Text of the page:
Whistleblowers Involved in JPMorgan Conflicts of Interest Case Awarded $50 Million
The SEC has awarded two whistleblowers a total of $50 million for helping the regulator bring successful enforcement actions in a case involving conflicts of interest in JPMorgan’s wealth management business, according to news reports.
The SEC didn’t disclose details of the awards, only saying that one of the whistleblowers received $37 million, the SEC’s third-highest award since it started issuing them in 2012, while the other received $13 million. But both awards are in fact tied to the $307 million settlement JPMorgan agreed to with the SEC and the Commodity Futures Trading Commission in December 2015 over allegations of the firm’s failure to disclose conflicts of interest in recommending its own mutual funds and hedge funds, the law firm Labaton Sucharow LLP, which represented one of the whistleblowers, tells the Wall Street Journal. The whistleblower awarded $13 million was an executive at JPMorgan at the time of the alleged infractions, Jordan Thomas, the Labaton Sucharow attorney representing the whistleblower, tells the paper, declining to say whether the tipster still worked at the bank. The whistleblower is declining interviews, Thomas tells the Journal. A JPMorgan spokesman declined comment to the paper. And the SEC doesn’t disclose information that could identify the whistleblower, the regulator says.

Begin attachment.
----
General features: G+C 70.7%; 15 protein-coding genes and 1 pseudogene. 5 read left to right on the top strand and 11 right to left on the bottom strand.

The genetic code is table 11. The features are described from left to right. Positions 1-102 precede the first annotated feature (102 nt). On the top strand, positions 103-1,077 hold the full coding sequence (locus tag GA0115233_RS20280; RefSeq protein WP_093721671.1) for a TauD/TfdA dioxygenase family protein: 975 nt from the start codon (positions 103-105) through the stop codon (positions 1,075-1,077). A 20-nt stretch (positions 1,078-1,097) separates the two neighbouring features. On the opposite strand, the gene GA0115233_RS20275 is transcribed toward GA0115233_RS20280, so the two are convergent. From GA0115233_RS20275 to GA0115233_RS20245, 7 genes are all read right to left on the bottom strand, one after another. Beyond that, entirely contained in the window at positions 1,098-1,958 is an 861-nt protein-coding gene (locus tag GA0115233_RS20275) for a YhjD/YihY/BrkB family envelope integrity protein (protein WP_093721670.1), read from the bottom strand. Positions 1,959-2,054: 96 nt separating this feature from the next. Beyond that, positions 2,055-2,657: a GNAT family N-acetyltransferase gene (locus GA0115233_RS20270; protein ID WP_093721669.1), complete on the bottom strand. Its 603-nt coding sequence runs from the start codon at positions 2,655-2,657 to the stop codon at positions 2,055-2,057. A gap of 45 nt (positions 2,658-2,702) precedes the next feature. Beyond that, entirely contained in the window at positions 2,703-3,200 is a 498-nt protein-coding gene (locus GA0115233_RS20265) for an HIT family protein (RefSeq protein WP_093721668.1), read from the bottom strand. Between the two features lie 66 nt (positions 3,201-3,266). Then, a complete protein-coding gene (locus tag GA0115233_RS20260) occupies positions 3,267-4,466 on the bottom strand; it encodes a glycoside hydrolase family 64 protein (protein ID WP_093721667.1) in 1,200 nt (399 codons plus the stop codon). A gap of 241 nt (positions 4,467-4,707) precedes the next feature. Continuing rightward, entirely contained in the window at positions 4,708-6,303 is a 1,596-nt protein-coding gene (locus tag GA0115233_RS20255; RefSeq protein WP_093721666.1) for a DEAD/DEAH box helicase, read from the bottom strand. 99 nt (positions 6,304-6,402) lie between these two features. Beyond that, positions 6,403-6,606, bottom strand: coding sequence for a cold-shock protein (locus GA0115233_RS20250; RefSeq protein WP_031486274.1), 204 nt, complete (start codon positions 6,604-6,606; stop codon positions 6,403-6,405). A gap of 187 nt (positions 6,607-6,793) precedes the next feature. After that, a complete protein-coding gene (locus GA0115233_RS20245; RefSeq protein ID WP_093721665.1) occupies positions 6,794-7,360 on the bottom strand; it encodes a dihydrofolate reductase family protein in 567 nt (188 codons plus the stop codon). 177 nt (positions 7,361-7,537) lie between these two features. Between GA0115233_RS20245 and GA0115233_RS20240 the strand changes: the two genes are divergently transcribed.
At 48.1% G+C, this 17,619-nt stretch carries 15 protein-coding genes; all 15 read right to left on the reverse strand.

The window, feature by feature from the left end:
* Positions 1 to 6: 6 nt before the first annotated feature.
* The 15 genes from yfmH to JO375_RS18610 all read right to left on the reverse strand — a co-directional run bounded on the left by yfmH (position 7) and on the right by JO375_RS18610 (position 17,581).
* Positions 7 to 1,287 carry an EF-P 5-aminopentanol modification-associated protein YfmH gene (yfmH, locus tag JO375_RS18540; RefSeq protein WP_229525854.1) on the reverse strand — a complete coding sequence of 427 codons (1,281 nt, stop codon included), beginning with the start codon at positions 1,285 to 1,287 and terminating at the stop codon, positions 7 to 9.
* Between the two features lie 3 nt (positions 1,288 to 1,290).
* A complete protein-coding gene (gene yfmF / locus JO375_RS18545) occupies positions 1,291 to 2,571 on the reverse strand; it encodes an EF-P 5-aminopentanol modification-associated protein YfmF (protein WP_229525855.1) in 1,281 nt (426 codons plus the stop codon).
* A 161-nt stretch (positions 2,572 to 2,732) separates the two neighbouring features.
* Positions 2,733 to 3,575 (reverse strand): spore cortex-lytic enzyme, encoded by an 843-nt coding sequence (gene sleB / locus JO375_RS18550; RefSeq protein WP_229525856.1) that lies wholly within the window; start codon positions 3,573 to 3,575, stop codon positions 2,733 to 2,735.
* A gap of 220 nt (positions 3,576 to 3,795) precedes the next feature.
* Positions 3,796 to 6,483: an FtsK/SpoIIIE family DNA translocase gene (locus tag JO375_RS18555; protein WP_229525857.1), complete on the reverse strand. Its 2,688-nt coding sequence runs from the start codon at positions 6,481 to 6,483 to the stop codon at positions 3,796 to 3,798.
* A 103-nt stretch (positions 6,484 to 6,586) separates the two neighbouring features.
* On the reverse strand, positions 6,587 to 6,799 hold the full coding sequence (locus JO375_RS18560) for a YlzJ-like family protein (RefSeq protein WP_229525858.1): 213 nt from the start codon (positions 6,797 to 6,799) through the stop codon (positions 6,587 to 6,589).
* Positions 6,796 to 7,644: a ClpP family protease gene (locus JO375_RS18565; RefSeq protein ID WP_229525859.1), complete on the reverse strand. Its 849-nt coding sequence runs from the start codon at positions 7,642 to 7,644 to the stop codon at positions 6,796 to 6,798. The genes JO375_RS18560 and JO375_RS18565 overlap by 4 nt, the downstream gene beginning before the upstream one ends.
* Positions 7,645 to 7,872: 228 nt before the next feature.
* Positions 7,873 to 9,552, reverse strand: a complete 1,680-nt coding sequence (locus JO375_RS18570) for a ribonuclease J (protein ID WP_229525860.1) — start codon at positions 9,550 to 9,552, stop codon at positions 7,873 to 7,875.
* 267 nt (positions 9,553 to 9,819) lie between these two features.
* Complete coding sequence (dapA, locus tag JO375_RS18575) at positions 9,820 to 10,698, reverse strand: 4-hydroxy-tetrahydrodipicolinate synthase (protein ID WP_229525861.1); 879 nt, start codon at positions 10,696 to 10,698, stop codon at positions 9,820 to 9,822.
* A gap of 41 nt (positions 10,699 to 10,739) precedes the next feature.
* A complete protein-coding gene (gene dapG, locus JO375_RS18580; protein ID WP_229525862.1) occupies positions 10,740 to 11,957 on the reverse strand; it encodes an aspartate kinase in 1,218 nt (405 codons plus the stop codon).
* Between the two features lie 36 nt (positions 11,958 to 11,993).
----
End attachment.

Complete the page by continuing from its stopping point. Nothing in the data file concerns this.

The SEC has paid out $376 million to 61 whistleblowers since its first award in 2012, according to the press release. The money for the awards comes from an investor protection fund set up by Congress and is paid for by sanctions imposed by the SEC on violators of its regulations, according to the regulator. Whistleblowers stand to get from 10% to 30% of the money the SEC collects on sanctions over $1 million, according to the regulator.